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Prognostic value and tumour microenvironment characteristics of the Glasgow Microenvironment Score in primary triple-negative breast cancer
  1. Xunxi Lu1,
  2. Yue Wang2,
  3. Mengting He3,
  4. Zongchao Gou4
  1. 1Department of Pathology, Sichuan University West China Hospital, Chengdu, Sichuan, China
  2. 2Department of Pathology, Fudan University Shanghai Cancer Center, Shanghai, Shanghai, China
  3. 3West China School of Medicine, West China Hospital, Sichuan University, Chengdu, Sichuan, China
  4. 4Department of Breast Surgery, Sichuan University West China Hospital, Chengdu, Sichuan, China
  1. Correspondence to Dr Zongchao Gou, Department of Breast Surgery, Sichuan University West China Hospital, Chengdu, Sichuan 610041, China; fdchao{at}126.com

Abstract

Aims The Glasgow Microenvironment Score (GMS) reflects the tumour microenvironment (TME) status by combining inflammatory cell infiltration and the tumour-stroma percentage. This study aimed to investigate the prognostic value and TME characteristics of the GMS for patients with triple-negative breast cancer (TNBC).

Methods A total of 123 patients with stage I-III TNBC were enrolled in this study. The association between GMS and clinicopathological characteristics was examined using the Pearson’s χ2 test or Fisher’s exact test. Kaplan-Meier plots were used to compare survival among the three GMS groups. Cox regression analyses were conducted to test the HR. Microenvironment Cell Populations-counter algorithm was used to estimate the TME components of each case.

Results We found that higher GMS score tended to exhibit the lower nuclear grade (p=0.016), more positive lymph nodes (p=0.014) and later tumour, node, metastases stage (p=0.012). GMS was an independent prognostic factor for disease-free survival in TNBC, and GMS 2 showed the worst prognosis (HR=6.42, p=0.028). GMS 0 was more infiltrated with cytotoxic lymphocytes, including CD8+ T cells (p=0.037) and natural killer cells (p=0.005), while GMS 2 was enriched in more endothelial cells (p=0.014) and fibroblasts (p=0.008).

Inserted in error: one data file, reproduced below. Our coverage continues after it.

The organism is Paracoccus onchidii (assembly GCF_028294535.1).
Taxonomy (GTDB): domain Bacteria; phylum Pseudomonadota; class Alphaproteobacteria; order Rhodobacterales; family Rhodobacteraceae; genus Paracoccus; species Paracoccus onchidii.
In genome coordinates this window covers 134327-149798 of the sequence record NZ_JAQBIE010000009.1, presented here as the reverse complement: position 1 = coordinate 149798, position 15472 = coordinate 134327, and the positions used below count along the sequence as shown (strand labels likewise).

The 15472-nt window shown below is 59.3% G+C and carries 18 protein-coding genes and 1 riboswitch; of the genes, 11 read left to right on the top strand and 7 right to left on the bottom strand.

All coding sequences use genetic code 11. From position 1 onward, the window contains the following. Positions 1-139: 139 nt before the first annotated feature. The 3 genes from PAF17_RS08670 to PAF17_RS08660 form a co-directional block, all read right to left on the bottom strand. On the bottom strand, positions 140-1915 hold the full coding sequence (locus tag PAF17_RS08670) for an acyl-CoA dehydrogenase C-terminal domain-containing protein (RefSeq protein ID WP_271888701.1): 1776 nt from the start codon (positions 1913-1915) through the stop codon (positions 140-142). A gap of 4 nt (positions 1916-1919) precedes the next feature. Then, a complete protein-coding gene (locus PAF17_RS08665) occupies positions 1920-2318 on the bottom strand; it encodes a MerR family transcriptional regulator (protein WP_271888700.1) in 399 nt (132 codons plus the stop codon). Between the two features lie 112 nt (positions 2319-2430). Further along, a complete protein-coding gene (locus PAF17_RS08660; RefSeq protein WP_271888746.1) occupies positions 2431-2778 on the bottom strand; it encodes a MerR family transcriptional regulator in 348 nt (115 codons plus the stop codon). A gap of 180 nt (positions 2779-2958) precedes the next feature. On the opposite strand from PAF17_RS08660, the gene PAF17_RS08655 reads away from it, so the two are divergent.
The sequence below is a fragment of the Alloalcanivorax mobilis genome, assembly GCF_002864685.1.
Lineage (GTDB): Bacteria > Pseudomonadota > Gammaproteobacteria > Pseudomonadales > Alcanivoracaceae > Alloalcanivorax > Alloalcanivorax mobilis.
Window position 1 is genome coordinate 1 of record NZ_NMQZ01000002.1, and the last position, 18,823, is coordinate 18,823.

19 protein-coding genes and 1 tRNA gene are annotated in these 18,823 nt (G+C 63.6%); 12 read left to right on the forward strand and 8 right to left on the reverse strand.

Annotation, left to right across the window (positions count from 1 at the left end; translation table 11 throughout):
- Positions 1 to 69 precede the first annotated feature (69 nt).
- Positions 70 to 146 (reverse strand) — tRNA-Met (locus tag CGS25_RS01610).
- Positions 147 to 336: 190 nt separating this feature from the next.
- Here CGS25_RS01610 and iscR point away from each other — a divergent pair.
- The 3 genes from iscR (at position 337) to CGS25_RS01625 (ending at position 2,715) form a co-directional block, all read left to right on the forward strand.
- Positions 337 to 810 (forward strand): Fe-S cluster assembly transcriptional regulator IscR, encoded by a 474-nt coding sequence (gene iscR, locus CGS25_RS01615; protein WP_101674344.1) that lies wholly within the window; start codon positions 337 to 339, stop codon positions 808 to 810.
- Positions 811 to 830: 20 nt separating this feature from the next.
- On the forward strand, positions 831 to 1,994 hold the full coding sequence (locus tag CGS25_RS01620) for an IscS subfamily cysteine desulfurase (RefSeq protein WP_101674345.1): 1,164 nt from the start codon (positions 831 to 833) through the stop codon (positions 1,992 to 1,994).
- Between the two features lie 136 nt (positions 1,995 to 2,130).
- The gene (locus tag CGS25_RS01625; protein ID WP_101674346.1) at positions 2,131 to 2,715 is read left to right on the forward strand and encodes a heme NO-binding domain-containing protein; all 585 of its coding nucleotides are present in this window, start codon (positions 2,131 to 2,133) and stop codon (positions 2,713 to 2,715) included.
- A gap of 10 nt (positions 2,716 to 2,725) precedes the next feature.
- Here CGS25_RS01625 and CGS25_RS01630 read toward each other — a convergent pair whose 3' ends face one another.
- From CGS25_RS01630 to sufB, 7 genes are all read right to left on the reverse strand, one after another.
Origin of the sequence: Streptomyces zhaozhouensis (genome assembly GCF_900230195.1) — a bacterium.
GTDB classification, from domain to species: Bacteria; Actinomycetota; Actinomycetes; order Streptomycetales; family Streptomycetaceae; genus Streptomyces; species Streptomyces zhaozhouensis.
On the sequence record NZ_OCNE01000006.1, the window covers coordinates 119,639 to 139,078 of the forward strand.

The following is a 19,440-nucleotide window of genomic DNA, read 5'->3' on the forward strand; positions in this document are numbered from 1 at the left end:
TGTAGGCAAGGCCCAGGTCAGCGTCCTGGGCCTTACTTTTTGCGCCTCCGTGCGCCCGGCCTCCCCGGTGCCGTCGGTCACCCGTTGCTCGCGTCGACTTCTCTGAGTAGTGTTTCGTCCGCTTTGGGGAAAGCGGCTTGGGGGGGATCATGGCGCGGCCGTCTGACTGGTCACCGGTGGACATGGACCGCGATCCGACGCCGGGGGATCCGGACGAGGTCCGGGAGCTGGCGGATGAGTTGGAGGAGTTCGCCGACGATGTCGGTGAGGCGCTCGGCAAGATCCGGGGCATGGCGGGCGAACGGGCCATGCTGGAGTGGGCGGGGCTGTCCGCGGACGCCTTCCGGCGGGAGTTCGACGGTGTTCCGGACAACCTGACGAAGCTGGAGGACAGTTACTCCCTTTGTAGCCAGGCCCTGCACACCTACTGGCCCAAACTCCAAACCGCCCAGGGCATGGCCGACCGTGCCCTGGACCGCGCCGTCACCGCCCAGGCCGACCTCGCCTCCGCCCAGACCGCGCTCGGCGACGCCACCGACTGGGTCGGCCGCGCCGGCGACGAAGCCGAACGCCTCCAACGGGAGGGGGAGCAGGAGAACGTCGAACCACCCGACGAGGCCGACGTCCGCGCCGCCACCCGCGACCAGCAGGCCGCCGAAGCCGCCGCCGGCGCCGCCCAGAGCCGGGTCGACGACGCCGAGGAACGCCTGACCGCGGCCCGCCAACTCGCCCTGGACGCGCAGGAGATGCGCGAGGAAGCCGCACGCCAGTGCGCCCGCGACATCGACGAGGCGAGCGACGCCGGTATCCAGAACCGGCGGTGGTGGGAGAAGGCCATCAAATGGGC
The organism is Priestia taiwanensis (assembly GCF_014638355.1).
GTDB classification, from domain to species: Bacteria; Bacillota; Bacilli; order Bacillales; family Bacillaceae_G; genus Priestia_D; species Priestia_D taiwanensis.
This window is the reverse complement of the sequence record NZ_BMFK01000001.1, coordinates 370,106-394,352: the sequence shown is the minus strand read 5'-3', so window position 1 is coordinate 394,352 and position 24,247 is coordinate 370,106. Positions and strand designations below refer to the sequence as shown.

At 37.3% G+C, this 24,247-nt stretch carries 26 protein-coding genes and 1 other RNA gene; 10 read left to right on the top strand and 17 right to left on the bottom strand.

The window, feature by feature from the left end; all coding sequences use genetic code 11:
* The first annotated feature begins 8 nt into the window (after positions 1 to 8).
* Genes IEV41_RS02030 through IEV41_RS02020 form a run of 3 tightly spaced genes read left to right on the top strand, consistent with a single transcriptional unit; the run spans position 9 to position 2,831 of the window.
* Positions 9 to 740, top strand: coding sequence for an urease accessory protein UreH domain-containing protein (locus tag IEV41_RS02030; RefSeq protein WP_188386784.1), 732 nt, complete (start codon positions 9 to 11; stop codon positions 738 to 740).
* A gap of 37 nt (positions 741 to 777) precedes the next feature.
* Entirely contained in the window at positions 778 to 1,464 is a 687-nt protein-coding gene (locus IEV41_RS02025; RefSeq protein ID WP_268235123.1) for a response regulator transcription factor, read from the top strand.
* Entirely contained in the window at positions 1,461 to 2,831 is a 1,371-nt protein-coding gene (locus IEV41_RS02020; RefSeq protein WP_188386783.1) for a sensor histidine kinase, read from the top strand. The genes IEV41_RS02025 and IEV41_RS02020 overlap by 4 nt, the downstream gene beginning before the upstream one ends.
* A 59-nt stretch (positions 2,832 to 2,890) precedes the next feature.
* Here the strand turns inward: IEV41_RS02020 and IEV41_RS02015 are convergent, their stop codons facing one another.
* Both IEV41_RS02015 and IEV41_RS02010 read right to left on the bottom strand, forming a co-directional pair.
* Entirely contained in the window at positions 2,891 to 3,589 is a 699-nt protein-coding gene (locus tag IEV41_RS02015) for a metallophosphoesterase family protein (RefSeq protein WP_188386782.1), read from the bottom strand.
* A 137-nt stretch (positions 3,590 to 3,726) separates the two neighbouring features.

Conclusion Our study suggested that the GMS is a prognostic indicator for patients with TNBC. As an accessible and effective index, the GMS may be a promising tool to help clinicians assess prognostic risk and TME for patients with TNBC.

  • breast neoplasms
  • biomarkers, tumor
  • breast diseases

Data availability statement

All data relevant to the study are included in the article or uploaded as supplementary information.

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Data availability statement

All data relevant to the study are included in the article or uploaded as supplementary information.

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Footnotes

  • Handling editor Cheok Soon Lee.

  • XL and ZG contributed equally.

  • Contributors All authors contributed to the article. Conception and design: ZG. Pathological assessment: XL and YW. Data collection and analysis: ZG and MH. Manuscript writing: XL and ZG. Final approval of manuscript: all authors. ZG acts as guarantor for this work and the conduct of the study.

  • Funding This study was supported by Post-Doctor Research Project, West China Hospital, Sichuan University (2021HXBH080) and Natural Science Foundation of Sichuan Province (2022NSFSC1385).

  • Competing interests None declared.

  • Provenance and peer review Not commissioned; externally peer reviewed.

  • Supplemental material This content has been supplied by the author(s). It has not been vetted by BMJ Publishing Group Limited (BMJ) and may not have been peer-reviewed. Any opinions or recommendations discussed are solely those of the author(s) and are not endorsed by BMJ. BMJ disclaims all liability and responsibility arising from any reliance placed on the content. Where the content includes any translated material, BMJ does not warrant the accuracy and reliability of the translations (including but not limited to local regulations, clinical guidelines, terminology, drug names and drug dosages), and is not responsible for any error and/or omissions arising from translation and adaptation or otherwise.